ICRA: pricing power environment to turn unfavourable for the Paper industry
ICRA: pricing power environment to turn unfavourable for the Paper industry
-Packaging paper division is expected to surpass the installed capacity in publication papers from FY2024 onwards
-Any demand slowdown may have a much faster impact compared to a branded portfolio
ICRA Limited (formerly Investment Information and Credit Rating Agency of India Limited) was set up in 1991 by leading financial/investment institutions, commercial banks and financial services companies as an independent and professional investment Information and Credit Rating Agency.
Today, ICRA and its subsidiaries together form the ICRA Group of Companies (Group ICRA). ICRA is a Public Limited Company, with its shares listed on the Bombay Stock Exchange and the National Stock Exchange.
ICRA Provide information and guidance to institutional and individual investors/creditors; Enhance the ability of borrowers/issuers to access the money market and the capital market for tapping a larger volume of resources from a wider range of the investing public; Assist the regulators in promoting transparency in the financial markets; Provide intermediaries with a tool to improve efficiency in the funds raising process.
The Pulp and Paper Times recently touched ICRA’s premises and met Mr Suprio Banerjee, Vice President & Sector Head, ICRA. We discussed various insights into the Indian paper industry, demand growth, digitalisation impact, future demand prospects, and dominance of packaging paper over publishing paper. Here are Mr Banerjee’s views:
February 2023 | The Pulp and Paper Times
Q: Corona Pandemic has dynamically changed the paper industry, causing an irregularity in wastepaper supply as well as pricing, price up and down of finished Paper, i.e. kraft & Duplex, and upward logistics and inputs costs. How do you evaluate the overall present state of the Indian paper industry (Pre-covid and Post-Covid)?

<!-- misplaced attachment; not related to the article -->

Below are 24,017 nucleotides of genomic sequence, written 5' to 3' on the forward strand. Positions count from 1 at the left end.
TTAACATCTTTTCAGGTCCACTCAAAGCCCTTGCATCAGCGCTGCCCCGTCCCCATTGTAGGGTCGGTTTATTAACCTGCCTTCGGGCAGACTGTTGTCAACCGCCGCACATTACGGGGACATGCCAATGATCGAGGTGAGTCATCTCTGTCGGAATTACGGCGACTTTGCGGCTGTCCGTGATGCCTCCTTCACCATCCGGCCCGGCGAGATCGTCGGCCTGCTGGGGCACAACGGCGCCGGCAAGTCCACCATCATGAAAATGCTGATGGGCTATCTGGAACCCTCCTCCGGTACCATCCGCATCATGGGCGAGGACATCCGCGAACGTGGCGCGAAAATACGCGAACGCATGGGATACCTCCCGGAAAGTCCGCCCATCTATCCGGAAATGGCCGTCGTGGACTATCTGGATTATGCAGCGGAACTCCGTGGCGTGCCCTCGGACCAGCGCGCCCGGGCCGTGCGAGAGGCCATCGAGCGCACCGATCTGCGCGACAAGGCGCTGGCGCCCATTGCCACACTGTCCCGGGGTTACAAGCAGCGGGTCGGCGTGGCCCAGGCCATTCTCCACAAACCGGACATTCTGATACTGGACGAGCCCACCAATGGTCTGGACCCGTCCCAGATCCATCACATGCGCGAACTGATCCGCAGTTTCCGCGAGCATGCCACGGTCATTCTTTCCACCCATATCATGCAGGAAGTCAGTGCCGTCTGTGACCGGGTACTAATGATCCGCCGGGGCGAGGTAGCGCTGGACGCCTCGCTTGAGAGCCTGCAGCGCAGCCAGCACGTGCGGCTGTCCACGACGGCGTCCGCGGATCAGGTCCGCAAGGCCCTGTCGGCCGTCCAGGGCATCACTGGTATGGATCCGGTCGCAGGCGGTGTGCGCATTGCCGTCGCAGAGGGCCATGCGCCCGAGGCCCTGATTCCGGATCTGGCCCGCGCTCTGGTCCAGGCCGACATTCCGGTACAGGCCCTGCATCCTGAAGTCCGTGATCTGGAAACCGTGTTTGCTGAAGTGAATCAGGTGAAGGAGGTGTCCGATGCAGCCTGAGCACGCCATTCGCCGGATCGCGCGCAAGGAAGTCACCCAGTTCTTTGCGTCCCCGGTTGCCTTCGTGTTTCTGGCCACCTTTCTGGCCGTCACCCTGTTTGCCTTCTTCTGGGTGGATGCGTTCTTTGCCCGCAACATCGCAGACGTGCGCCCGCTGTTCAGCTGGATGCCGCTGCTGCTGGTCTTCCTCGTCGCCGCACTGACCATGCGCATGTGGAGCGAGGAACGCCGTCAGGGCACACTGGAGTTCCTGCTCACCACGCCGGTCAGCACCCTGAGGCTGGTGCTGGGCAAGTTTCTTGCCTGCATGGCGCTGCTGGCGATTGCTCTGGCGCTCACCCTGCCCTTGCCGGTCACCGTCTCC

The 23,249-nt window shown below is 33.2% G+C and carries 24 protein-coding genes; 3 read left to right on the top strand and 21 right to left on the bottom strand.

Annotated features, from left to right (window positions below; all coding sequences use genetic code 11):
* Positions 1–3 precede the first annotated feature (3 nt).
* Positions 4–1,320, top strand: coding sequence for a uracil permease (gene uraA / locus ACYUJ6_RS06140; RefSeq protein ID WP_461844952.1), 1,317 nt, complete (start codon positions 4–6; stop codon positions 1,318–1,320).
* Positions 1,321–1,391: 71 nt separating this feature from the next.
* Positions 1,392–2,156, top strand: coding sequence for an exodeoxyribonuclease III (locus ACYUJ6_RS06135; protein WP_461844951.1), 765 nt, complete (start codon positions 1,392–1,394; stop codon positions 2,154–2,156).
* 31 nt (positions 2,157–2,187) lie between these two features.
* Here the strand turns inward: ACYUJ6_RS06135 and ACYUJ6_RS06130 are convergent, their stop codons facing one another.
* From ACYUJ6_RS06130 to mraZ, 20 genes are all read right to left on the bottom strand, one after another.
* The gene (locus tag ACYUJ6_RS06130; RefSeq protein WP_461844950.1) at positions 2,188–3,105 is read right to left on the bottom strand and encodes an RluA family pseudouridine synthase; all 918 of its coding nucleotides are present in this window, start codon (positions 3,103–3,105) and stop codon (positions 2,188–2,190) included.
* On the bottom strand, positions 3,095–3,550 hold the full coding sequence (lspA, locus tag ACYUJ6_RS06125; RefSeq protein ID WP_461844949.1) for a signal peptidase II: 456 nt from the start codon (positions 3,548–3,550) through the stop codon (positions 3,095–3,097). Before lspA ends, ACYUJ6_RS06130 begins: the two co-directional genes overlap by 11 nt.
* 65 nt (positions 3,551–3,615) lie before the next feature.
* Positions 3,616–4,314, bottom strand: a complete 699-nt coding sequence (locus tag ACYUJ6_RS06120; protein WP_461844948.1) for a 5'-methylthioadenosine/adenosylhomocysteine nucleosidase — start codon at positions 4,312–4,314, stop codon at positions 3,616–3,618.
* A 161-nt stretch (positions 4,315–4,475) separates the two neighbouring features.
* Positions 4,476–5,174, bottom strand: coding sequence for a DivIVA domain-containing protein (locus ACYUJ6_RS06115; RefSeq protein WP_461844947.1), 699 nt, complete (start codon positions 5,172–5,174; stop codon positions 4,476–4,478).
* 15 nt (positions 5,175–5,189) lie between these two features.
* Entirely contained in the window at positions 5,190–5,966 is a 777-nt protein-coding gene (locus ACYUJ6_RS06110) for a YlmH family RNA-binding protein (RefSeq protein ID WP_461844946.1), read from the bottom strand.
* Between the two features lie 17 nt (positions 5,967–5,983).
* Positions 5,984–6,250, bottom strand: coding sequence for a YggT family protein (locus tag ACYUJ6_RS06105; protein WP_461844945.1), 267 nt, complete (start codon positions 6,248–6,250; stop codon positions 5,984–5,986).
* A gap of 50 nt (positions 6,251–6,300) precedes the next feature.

Like most other sectors, Covid-19pandemic had caused lot of disruptions to the domestic paper industry on multiple grounds. With lockdown restrictions, supply of wastepaper (raw material) was curtailed which gradually pushed up its prices. Pulp prices also went up due to supply side issues. Apart from the raw materials, energy (largely related to coal as a fuel)and chemical costs also witnessed a sharp jump, leading to overall rise in production costs. On the demand front, writing and printing segment saw sharp contraction in demand due to lower consumption amidst closure of educational institutions, office establishments etc. However, demand for packaging paper was strong driven by increase in e-commerce transactions during this period.
Post Covid, paper industry witnessed robust recovery amidst improving economic activities. Specifically writing and printing segment rebounded post the opening up of schools and offices. Amidst favourable demand and inflation in raw material and power costs, the sales realization for writing/printing as well as kraft/duplex papers touched record high levels in the current fiscal. Collectively, these resulting in better operating leverage and earnings for organised paper players in the country. Given the stable demand environment, we expect the prospects for domestic paper industry to remain favourable over the near to medium term.
Q: The paper has already become obsolete in many ways. and transmission and storage of information are done with digital technology. Writing and Printing paper production is gradually decreasing. What is your long-term view over WPP demand and its usage, what growth rate do you assume in this decade?